Walls that spawn cracks. Doors that won’t shut. Decks that lean to one side. These are all gifts left behind by bitterly cold Vermont winters. Let’s take a look at the reason why this happens and how you can prevent it:
Frost heaves occur when frozen soil grabs onto an object and pushes it upward through the ground, and in the Green Mountain State, this is a factor you must consider when planning construction. Whether you are building a house, a deck or a fence, the structure must be supported by a foundation that will not shift with the frost.
Why is it that some houses are more prone to these problems than others? The answer is in your soil. Different soils react differently to freezing temperatures. Clay soils are problematic because they trap the most moisture and cause the most damage when frozen. Sandy soils drain much better, although a high water table around the house can cause even sandy soils to hold more moisture than normal.
Once spring comes around and the ground thaws, a foundation that has moved will sometimes revert back to its original height, or it could stay at that new height and heave progressively more with each new winter.
The only way to safeguard your home from frost heave damage is to have a good foundation. There are four essential elements you need:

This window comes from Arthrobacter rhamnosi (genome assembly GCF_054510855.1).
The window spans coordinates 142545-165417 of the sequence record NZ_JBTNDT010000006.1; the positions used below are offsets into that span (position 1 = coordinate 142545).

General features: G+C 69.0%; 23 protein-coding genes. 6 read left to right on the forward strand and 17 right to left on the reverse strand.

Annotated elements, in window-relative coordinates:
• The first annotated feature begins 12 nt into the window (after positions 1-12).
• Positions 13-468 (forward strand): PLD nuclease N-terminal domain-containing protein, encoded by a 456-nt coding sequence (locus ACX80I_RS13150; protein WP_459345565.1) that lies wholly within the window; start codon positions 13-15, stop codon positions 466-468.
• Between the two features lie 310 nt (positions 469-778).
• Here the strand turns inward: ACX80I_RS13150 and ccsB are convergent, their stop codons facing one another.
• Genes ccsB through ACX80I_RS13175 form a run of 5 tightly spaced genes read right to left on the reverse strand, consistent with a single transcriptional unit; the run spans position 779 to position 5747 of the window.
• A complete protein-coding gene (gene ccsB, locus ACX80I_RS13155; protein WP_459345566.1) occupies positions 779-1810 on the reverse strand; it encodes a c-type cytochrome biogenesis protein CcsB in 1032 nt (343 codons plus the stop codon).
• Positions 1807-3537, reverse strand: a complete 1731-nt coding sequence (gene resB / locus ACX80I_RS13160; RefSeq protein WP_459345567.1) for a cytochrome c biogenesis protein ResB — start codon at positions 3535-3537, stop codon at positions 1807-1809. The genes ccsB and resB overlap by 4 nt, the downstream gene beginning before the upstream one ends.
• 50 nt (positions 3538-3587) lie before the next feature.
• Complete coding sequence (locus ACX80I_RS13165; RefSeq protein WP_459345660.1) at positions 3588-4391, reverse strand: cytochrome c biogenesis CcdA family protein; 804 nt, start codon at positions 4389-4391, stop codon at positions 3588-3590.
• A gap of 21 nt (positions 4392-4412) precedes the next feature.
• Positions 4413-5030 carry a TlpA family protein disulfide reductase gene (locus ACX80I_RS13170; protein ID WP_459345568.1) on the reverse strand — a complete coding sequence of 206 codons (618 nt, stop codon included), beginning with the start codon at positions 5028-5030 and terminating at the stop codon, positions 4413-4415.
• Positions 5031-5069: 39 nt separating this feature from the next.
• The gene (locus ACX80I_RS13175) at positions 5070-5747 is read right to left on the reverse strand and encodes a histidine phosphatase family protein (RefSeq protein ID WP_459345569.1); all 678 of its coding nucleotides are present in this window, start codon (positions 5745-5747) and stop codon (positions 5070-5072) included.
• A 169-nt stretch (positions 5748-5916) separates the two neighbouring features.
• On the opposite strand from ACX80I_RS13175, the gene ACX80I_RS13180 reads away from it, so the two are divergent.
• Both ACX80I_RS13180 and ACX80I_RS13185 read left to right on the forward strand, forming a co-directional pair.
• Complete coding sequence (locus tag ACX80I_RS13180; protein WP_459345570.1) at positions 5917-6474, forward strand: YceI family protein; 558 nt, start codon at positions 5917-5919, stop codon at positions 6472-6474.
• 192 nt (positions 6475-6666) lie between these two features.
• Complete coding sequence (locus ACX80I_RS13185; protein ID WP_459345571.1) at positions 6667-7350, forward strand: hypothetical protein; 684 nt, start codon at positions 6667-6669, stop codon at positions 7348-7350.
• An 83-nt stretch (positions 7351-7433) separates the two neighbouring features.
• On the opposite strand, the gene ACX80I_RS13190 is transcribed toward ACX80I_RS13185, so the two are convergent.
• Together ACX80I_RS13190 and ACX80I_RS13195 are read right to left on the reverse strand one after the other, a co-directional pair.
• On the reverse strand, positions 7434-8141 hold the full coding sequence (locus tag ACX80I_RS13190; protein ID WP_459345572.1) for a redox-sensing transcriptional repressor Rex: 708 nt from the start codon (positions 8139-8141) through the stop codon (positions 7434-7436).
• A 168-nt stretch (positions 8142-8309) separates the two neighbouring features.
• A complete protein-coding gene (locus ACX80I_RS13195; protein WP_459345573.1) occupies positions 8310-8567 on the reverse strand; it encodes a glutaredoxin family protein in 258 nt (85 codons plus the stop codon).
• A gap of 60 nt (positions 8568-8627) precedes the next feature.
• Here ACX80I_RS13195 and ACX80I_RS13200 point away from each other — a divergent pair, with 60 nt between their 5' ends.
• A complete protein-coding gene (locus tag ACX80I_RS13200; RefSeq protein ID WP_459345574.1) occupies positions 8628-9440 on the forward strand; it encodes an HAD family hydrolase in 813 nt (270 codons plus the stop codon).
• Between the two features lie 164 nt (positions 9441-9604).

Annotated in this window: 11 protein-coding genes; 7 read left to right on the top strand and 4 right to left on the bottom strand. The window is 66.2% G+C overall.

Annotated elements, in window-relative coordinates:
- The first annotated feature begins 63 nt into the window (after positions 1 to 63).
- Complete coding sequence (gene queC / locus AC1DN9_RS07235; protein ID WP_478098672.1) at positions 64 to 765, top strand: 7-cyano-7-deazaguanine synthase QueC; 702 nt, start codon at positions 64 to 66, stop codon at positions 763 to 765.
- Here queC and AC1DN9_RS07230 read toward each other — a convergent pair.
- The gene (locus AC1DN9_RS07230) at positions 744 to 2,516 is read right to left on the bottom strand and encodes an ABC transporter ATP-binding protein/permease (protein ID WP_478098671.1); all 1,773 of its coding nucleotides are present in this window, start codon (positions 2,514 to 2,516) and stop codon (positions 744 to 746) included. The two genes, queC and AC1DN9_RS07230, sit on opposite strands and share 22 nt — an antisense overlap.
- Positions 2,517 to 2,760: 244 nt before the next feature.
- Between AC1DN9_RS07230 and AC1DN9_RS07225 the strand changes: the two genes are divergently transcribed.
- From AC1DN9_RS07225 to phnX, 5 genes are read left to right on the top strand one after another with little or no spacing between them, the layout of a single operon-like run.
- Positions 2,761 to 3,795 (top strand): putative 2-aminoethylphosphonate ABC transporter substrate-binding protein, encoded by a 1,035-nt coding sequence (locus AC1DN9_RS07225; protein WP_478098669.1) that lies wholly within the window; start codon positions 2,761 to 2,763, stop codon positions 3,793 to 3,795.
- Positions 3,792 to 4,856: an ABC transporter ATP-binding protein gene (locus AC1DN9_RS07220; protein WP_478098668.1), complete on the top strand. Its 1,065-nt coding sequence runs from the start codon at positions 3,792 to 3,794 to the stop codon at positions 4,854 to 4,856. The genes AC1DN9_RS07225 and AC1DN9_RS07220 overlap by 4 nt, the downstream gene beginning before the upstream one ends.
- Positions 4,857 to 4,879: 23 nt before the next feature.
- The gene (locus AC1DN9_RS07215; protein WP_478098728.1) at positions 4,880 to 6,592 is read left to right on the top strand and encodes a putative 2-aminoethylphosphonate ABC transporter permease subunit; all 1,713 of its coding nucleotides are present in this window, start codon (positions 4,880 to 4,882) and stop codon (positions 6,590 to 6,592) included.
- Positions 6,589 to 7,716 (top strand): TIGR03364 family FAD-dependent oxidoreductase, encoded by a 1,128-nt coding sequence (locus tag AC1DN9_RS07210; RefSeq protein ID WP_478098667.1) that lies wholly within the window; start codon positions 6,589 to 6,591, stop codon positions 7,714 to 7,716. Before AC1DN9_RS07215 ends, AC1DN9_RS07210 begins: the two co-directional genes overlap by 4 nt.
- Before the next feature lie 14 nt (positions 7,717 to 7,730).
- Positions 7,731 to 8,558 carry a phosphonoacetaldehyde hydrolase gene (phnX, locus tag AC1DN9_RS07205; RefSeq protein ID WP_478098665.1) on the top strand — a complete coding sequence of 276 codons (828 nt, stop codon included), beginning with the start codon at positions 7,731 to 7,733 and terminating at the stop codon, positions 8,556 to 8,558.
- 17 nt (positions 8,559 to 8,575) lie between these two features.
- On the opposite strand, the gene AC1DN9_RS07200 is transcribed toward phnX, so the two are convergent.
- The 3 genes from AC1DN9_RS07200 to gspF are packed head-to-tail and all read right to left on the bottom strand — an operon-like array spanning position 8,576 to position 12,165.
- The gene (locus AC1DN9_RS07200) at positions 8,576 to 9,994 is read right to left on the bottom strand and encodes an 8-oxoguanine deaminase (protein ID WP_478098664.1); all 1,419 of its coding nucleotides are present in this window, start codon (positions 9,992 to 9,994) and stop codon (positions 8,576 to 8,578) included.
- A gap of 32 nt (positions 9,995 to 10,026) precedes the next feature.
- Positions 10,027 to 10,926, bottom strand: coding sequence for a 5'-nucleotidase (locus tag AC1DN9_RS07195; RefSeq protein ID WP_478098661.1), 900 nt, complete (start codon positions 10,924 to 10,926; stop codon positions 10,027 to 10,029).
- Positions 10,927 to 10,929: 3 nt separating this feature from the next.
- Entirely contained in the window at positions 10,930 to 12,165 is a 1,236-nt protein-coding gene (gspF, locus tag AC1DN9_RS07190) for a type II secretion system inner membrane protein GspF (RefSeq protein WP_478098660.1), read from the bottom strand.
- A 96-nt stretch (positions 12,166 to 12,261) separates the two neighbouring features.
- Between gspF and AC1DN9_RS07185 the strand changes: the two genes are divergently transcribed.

- The foundation must have a “footing” at its base. This footing is typically at least double the width of the concrete wall or concrete post it is supporting.
- The foundation wall must be anchored to the concrete footing with rebar.
- The footing must remain below the frost line at all times. In Vermont, where winters can get brutally cold, our engineers require the footing to be at least 54 inches below grade. In a state like North Carolina, the frost line generally goes about 6 inches down.
- The concrete wall must contain vertical and horizontal rebar strategically placed within the wall to ensure that the concrete wall will not separate even if it cracks.
If you already have visible signs of foundation problems, it is time to call a professional to make sure your house doesn’t move south before you do.